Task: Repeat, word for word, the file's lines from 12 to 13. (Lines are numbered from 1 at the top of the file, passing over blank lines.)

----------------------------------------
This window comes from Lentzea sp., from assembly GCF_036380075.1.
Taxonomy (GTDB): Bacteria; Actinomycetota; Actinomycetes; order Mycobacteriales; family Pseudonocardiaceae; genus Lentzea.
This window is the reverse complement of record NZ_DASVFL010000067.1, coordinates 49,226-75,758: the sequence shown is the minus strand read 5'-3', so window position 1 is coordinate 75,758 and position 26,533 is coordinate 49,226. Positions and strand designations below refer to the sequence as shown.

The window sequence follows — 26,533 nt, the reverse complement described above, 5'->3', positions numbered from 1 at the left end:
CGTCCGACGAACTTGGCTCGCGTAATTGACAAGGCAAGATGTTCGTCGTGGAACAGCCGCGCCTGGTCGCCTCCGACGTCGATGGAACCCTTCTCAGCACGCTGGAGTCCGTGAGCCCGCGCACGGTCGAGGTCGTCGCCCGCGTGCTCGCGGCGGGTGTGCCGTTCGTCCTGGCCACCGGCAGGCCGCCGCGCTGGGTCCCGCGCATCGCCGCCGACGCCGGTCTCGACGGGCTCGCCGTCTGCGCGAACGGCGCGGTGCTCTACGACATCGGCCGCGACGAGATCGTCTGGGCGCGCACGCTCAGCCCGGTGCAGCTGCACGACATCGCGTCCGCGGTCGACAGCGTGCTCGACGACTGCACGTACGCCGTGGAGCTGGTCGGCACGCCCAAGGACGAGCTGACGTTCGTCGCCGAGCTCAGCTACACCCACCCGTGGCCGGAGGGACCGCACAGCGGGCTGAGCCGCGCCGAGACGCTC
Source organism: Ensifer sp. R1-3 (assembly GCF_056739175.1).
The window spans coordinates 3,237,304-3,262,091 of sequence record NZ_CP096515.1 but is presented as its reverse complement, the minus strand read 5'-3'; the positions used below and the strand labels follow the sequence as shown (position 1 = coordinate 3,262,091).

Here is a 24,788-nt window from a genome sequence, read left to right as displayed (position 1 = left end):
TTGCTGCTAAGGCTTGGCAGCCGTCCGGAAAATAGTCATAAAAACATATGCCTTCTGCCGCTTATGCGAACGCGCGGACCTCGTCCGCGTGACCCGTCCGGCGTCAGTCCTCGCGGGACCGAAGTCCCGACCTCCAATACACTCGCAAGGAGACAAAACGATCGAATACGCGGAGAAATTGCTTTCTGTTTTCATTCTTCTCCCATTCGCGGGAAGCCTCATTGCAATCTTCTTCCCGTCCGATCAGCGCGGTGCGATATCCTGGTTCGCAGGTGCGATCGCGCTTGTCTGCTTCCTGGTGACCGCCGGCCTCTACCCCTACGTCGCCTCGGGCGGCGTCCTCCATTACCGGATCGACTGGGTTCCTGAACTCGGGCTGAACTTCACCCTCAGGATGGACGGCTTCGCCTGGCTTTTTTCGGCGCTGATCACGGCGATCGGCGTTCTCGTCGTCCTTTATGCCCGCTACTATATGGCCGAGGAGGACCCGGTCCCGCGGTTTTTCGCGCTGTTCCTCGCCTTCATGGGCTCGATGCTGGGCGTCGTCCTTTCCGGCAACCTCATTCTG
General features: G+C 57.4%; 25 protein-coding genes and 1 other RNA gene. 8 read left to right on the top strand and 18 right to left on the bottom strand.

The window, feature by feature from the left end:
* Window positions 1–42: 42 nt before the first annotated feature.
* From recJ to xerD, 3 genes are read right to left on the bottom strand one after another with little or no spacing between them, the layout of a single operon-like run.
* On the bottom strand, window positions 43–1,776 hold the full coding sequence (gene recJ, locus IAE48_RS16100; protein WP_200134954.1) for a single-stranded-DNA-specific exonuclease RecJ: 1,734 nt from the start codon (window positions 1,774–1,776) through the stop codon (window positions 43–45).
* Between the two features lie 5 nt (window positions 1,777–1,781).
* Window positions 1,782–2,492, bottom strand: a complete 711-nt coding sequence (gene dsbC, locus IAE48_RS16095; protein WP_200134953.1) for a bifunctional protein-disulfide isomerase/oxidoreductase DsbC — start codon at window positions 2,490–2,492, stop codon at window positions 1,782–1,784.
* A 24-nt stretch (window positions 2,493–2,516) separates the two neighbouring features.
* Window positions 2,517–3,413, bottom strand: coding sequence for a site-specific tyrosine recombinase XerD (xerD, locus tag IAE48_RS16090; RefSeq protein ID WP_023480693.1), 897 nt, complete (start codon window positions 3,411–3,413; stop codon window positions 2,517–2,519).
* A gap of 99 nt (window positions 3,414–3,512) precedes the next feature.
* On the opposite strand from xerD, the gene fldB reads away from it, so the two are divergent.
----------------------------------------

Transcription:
* Window positions 1–42: 42 nt before the first annotated feature.
* From recJ to xerD, 3 genes are read right to left on the bottom strand one after another with little or no spacing between them, the layout of a single operon-like run.